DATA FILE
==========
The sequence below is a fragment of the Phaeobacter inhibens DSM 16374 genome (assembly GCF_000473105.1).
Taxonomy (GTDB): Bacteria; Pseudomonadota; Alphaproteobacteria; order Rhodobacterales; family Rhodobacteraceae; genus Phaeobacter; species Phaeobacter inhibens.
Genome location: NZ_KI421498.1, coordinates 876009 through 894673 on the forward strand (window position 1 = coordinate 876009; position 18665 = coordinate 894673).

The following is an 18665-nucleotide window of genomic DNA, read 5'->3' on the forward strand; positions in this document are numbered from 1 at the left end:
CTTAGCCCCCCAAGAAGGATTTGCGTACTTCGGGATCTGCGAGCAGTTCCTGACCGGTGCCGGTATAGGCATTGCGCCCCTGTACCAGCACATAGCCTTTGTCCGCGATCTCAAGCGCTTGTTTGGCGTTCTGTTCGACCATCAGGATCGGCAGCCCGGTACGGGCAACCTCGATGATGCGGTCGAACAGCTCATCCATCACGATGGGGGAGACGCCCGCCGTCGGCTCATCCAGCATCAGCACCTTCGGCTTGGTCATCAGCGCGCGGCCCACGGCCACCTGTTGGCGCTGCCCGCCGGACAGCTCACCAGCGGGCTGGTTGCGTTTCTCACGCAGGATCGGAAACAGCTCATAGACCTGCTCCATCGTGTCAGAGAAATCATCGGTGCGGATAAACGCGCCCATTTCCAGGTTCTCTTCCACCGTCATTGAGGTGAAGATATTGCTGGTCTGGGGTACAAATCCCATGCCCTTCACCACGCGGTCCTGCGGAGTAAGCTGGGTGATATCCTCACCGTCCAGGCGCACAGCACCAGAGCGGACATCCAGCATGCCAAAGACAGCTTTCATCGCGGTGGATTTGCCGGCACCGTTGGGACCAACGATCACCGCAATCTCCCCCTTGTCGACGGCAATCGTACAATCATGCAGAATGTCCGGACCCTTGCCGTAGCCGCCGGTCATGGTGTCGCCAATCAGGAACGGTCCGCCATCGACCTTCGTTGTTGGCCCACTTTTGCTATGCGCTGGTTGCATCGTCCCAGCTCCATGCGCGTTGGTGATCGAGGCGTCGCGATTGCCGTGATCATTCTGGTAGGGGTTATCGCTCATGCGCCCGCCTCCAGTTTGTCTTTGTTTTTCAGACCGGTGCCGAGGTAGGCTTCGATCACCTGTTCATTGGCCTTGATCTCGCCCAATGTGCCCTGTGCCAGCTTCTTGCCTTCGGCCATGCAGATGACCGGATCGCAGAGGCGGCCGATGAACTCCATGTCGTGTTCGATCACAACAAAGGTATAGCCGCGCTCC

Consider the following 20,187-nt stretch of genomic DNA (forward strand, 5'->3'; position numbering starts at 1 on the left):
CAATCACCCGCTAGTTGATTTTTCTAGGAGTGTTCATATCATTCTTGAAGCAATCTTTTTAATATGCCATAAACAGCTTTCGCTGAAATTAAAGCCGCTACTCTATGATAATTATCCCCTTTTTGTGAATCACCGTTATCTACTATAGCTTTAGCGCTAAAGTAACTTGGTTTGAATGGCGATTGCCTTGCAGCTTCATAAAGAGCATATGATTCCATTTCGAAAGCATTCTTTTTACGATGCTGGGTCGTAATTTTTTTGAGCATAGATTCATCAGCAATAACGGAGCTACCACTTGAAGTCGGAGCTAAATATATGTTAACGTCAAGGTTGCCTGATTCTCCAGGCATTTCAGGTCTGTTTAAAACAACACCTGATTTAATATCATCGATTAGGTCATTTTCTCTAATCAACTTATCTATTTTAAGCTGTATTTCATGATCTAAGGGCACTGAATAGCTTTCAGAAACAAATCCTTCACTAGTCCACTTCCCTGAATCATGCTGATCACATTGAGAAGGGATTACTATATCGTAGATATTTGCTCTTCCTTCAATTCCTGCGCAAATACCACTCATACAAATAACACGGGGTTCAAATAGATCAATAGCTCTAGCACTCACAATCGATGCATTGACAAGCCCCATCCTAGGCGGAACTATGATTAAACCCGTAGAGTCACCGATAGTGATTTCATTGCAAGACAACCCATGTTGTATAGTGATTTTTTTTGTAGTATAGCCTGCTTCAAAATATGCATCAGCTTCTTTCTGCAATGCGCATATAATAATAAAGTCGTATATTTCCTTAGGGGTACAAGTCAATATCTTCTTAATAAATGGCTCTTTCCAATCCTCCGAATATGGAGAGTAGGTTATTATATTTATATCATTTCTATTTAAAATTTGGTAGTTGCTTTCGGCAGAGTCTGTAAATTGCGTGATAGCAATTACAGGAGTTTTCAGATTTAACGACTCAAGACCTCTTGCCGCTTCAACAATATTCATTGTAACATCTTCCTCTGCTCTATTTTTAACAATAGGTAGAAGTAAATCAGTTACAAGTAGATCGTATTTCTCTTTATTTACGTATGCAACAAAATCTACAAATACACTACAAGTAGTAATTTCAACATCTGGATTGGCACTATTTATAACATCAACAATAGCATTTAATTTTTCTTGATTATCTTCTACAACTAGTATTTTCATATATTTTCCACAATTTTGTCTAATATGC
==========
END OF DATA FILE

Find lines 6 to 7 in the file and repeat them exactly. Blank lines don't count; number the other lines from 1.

Consider the following 20,187-nt stretch of genomic DNA (forward strand, 5'->3'; position numbering starts at 1 on the left):
CAATCACCCGCTAGTTGATTTTTCTAGGAGTGTTCATATCATTCTTGAAGCAATCTTTTTAATATGCCATAAACAGCTTTCGCTGAAATTAAAGCCGCTACTCTATGATAATTATCCCCTTTTTGTGAATCACCGTTATCTACTATAGCTTTAGCGCTAAAGTAACTTGGTTTGAATGGCGATTGCCTTGCAGCTTCATAAAGAGCATATGATTCCATTTCGAAAGCATTCTTTTTACGATGCTGGGTCGTAATTTTTTTGAGCATAGATTCATCAGCAATAACGGAGCTACCACTTGAAGTCGGAGCTAAATATATGTTAACGTCAAGGTTGCCTGATTCTCCAGGCATTTCAGGTCTGTTTAAAACAACACCTGATTTAATATCATCGATTAGGTCATTTTCTCTAATCAACTTATCTATTTTAAGCTGTATTTCATGATCTAAGGGCACTGAATAGCTTTCAGAAACAAATCCTTCACTAGTCCACTTCCCTGAATCATGCTGATCACATTGAGAAGGGATTACTATATCGTAGATATTTGCTCTTCCTTCAATTCCTGCGCAAATACCACTCATACAAATAACACGGGGTTCAAATAGATCAATAGCTCTAGCACTCACAATCGATGCATTGACAAGCCCCATCCTAGGCGGAACTATGATTAAACCCGTAGAGTCACCGATAGTGATTTCATTGCAAGACAACCCATGTTGTATAGTGATTTTTTTTGTAGTATAGCCTGCTTCAAAATATGCATCAGCTTCTTTCTGCAATGCGCATATAATAATAAAGTCGTATATTTCCTTAGGGGTACAAGTCAATATCTTCTTAATAAATGGCTCTTTCCAATCCTCCGAATATGGAGAGTAGGTTATTATATTTATATCATTTCTATTTAAAATTTGGTAGTTGCTTTCGGCAGAGTCTGTAAATTGCGTGATAGCAATTACAGGAGTTTTCAGATTTAACGACTCAAGACCTCTTGCCGCTTCAACAATATTCATTGTAACATCTTCCTCTGCTCTATTTTTAACAATAGGTAGAAGTAAATCAGTTACAAGTAGATCGTATTTCTCTTTATTTACGTATGCAACAAAATCTACAAATACACTACAAGTAGTAATTTCAACATCTGGATTGGCACTATTTATAACATCAACAATAGCATTTAATTTTTCTTGATTATCTTCTACAACTAGTATTTTCATATATTTTCCACAATTTTGTCTAATATGC